Hidden within the confines of an electronically outfitted van, Harry Caul (Gene Hackman) is capable of wiretapping even the most remote whisper of a conversation. While he is often at the epicenter of moral corruption, Caul remains fastidious with respect to his own conduct and usually takes no interest in what he overhears transpiring between lovers and thieves. But when he believes he hears plans for a murder, he desperately tries to prevent the event. His talent, however, lies in his technical abilities, not in interpreting nuances.
Keenly aware that invasion is possible by even the most amateur eavesdropper, Caul is enormously protective of his private life. His San Francisco apartment, although nearly empty, is secured with multiple locks and a burglar alarm, and he wears a plastic raincoat as symbolic protection against the unwelcome intrusion of society. Coppola’s most claustrophobic and meticulous film, The Conversation was released at the height of the Watergate scandal, when the complicity of White House officials, including President Nixon, in the burglary and wiretapping of political opponents in Washington, DC, was constant front-page news. It is a slow yet harrowing film conveying the repulsiveness of surveillance, the loss of personal liberty, and our inability to reverse the catastrophic results of technology once it has been deployed.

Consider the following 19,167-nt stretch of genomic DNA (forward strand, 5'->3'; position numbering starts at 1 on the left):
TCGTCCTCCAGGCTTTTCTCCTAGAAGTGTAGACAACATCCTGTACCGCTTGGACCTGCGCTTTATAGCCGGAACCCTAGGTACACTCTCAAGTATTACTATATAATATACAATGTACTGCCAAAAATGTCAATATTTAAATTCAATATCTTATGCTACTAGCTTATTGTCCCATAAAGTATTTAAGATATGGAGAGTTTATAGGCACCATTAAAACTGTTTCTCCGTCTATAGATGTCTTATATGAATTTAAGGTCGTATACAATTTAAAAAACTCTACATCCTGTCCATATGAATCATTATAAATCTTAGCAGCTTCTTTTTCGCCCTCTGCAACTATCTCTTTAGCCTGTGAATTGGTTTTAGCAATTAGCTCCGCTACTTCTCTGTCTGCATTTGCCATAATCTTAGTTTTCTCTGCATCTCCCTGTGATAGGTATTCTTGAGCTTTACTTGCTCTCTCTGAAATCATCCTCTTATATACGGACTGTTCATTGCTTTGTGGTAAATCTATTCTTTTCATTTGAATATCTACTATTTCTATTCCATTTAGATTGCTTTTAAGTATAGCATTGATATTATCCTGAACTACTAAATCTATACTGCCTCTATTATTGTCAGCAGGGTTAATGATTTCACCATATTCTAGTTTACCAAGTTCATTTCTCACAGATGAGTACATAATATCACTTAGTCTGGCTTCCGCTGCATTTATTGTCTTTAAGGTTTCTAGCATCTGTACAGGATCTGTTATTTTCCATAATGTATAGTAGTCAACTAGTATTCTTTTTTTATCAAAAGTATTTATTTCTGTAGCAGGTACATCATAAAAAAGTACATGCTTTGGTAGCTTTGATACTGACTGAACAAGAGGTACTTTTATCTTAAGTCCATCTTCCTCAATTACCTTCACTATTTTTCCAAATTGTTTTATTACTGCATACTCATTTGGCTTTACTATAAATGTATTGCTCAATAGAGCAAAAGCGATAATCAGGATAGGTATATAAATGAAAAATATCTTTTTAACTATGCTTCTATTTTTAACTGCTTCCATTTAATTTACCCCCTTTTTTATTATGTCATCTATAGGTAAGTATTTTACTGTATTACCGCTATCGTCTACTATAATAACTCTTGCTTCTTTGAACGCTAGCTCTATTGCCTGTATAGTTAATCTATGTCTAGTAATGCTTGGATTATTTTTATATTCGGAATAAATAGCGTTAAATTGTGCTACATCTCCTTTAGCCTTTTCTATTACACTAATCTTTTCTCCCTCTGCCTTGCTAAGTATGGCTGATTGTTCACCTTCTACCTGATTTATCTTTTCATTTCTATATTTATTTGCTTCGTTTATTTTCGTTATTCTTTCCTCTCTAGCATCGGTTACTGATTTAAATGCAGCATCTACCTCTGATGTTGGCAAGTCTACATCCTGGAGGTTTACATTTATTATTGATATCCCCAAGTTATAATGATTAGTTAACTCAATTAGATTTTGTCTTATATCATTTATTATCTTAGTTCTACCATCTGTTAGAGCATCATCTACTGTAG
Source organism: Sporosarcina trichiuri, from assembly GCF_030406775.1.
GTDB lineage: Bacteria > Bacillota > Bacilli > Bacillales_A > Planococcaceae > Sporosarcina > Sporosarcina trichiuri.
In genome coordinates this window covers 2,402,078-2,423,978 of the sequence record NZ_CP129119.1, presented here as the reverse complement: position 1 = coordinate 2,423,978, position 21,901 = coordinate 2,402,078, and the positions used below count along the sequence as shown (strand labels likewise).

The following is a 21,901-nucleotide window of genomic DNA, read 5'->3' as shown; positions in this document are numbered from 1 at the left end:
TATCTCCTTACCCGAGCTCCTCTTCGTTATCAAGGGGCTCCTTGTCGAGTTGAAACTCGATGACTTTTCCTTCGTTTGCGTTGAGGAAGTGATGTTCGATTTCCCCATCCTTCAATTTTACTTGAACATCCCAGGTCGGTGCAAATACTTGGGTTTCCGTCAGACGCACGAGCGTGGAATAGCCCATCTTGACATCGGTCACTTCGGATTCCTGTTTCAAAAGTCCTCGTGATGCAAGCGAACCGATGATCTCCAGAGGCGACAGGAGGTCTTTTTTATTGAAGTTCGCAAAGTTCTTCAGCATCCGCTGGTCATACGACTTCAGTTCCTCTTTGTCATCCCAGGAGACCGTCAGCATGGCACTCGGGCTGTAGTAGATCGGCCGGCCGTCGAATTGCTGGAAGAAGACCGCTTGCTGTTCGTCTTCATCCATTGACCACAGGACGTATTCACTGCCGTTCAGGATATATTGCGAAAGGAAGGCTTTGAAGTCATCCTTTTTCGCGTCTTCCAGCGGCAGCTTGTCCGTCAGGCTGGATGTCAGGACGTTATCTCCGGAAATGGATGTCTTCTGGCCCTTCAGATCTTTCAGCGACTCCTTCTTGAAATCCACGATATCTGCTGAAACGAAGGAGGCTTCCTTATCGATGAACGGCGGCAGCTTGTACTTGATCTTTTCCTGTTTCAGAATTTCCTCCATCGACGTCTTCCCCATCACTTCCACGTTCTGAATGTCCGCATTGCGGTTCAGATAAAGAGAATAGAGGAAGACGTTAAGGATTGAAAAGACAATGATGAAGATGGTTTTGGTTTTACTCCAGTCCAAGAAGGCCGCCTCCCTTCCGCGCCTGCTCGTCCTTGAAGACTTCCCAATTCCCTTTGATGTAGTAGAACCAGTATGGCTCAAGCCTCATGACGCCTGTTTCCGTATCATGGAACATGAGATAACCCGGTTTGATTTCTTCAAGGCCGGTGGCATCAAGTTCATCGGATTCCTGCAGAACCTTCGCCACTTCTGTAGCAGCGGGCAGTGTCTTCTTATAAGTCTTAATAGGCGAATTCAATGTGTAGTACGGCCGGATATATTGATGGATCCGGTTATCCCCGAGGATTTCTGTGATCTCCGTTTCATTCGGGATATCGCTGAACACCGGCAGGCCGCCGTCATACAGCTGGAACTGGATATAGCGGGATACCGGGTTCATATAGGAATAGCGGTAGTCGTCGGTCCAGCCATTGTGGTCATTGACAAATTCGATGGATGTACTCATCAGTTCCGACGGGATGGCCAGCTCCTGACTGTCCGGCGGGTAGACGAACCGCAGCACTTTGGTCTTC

Publication excerpt from MoMA Highlights: 375 Works from The Museum of Modern Art, New York (New York: The Museum of Modern Art, 2019)